What Colour Did I Use?

by Kerri Redding

When you go back to a work, or want to touch up, do you ever forget exactly what colour you used in your work? Or if you have written it down you can't remember where? Well I write my colours on the back of the stretcher bars, that way what colours you use are always handy. If you don't want the info on the back of the canvas when you sell it, you can always write the colour on some tape and tape it to the back of the canvas and remove it before you sell.

It helps.....trust me!!!


great idea
by: Ted E. Mueller USA

I usually have a DAB sheet with samples of the colors and notes. But when I try and match say for a touch up, the new strokes are as different as night and day.

So I try to get it right the first time or else do a repaint of an entire area.

But will try your suggestion.

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Oil painting tips

by Nada

Hangin' Loose

Hangin' Loose

For the beginners
We are so used to seeing kids use HEAPS of acrylic paints, make a mess and throw out lots of left over paints, wasting litres of water and a bucket of soap to clean up at the end.... As a teacher I have seen it all...

The artist knows better though and can be a bit more careful with paint use and cleaning up! If you have never tried oil paints, you will find it is definitely cleaner and tidier when it comes to cleaning up! The oil artist is actually thriftier!

Scrape all paint off the brush with a pallette knife - most of it will last some time on your pallette until next use. Then use only a small amount of gum turps on a rag - old tea towels work great, and wipe the brush really well. Almost all the oil paint will be removed - then just a little soap and water to clean off the rest and make your brush soft again. Use the damp towel to wipe your hands clean too.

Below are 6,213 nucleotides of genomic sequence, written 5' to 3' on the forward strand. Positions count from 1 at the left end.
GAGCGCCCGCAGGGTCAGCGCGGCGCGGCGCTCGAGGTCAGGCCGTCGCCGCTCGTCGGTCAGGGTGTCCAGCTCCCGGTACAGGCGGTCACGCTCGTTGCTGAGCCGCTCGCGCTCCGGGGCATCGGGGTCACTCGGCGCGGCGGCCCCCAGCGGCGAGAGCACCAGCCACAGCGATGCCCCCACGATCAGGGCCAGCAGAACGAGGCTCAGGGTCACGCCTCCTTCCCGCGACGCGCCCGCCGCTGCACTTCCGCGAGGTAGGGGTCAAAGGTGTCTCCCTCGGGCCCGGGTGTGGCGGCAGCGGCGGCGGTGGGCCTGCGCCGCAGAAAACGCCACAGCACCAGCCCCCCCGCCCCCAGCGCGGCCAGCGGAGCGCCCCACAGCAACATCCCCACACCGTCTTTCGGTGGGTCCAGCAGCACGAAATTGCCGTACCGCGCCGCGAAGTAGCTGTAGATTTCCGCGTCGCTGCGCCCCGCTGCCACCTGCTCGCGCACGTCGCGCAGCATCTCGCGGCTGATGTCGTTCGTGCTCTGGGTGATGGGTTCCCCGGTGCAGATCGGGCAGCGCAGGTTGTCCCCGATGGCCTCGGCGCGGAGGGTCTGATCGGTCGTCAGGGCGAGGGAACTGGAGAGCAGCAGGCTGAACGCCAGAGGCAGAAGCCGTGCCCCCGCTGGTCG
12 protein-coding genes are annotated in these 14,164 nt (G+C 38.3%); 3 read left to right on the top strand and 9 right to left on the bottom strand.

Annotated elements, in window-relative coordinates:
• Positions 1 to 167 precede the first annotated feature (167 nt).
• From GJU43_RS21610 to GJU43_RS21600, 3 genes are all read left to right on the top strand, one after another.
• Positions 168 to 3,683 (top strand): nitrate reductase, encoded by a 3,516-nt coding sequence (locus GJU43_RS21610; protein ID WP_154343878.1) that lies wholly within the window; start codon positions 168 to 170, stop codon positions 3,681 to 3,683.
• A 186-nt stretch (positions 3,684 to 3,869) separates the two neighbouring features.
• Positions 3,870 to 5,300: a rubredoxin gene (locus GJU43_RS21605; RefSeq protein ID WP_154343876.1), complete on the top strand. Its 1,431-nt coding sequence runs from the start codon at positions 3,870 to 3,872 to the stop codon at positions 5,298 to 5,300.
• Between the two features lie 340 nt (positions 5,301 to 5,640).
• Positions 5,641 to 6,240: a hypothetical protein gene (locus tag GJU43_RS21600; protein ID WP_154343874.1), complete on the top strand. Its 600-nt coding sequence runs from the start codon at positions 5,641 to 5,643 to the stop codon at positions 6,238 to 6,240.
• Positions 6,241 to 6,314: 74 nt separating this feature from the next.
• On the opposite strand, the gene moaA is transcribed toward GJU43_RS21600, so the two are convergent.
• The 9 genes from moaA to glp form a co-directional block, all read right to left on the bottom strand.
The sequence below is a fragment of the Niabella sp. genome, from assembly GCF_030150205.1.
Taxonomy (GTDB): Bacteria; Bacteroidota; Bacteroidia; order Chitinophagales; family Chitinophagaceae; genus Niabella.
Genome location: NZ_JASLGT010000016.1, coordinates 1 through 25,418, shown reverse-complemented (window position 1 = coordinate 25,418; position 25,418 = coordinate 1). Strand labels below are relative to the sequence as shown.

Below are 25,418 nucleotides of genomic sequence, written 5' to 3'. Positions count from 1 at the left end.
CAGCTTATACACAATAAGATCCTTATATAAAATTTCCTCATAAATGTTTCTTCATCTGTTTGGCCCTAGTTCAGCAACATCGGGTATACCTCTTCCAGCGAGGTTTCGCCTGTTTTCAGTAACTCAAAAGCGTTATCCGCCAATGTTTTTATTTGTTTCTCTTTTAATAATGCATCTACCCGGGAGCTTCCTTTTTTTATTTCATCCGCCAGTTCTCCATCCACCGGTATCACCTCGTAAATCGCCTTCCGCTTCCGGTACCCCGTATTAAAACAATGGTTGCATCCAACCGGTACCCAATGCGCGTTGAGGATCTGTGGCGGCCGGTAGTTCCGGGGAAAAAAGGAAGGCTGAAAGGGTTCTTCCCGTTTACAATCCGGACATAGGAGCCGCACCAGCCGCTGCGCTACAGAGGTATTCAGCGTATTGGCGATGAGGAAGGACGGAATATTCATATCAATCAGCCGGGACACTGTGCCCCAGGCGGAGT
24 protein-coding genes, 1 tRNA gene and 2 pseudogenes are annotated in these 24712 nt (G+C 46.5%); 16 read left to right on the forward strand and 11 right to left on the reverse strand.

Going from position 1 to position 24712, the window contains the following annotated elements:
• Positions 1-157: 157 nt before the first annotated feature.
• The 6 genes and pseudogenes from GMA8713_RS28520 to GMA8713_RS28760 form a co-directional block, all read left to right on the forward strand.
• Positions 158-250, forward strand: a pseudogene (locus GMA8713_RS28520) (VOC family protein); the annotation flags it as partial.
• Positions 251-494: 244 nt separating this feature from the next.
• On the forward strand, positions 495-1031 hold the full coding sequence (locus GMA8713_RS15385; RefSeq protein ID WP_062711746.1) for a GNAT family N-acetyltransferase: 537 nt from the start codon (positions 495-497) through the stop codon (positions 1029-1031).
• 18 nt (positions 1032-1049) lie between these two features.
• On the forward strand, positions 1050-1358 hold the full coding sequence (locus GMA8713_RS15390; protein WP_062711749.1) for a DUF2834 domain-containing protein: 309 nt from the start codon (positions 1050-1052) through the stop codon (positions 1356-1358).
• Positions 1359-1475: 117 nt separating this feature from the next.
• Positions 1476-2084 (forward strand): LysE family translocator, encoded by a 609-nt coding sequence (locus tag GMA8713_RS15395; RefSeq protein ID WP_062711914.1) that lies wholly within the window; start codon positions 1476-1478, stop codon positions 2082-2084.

My students can't believe how little gum turps they actually use as I won't let them get in the habit of 'washing' the brush in the tiny jar of turps they use during painting like they used to at school, so no turps is actually discarded!

My brushes have lasted many years - and I don't buy the most expensive either. Gum turps also does not smell as bad as mineral turps - it's more like eucalyptus. So go ahead and try oils - and at least you now know the clean-up is easy.

Oil paints are lots of fun to use - they are softer in texture, colours never dry darker, textures remain textured, the slow drying time allows for fantastic colour blending and shading, and using a pallette knife is lots of fun.

Even the cheaper oils are a great way to start. You can also create a wide range of effects with oils - thin and washy like a watercolour, smooth and slick like acrylics, or thick and chunky like a modelling compound.

Go ahead, try it. Let us know how you go.

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My memories of a young genius.

by John William

This story is personal, emotional, for me beautiful yet with sadness. It describes me meeting a young genius.

In my youth, soothed by time yet vivid for my eyes I remember this boy just like any other boy. He did not stand out or seem remarkable when I joined in my new class room.